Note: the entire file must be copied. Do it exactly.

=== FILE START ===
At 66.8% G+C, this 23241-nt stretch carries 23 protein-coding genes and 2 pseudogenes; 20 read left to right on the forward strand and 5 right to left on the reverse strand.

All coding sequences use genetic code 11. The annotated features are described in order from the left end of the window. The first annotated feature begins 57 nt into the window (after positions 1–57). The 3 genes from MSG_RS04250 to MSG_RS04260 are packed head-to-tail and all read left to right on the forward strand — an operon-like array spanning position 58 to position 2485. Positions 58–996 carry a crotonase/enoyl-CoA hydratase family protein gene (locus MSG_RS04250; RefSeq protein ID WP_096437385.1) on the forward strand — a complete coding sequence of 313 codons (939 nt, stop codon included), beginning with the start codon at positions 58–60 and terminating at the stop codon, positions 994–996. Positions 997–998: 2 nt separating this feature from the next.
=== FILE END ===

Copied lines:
At 66.8% G+C, this 23241-nt stretch carries 23 protein-coding genes and 2 pseudogenes; 20 read left to right on the forward strand and 5 right to left on the reverse strand.

All coding sequences use genetic code 11. The annotated features are described in order from the left end of the window. The first annotated feature begins 57 nt into the window (after positions 1–57). The 3 genes from MSG_RS04250 to MSG_RS04260 are packed head-to-tail and all read left to right on the forward strand — an operon-like array spanning position 58 to position 2485. Positions 58–996 carry a crotonase/enoyl-CoA hydratase family protein gene (locus MSG_RS04250; RefSeq protein ID WP_096437385.1) on the forward strand — a complete coding sequence of 313 codons (939 nt, stop codon included), beginning with the start codon at positions 58–60 and terminating at the stop codon, positions 994–996. Positions 997–998: 2 nt separating this feature from the next.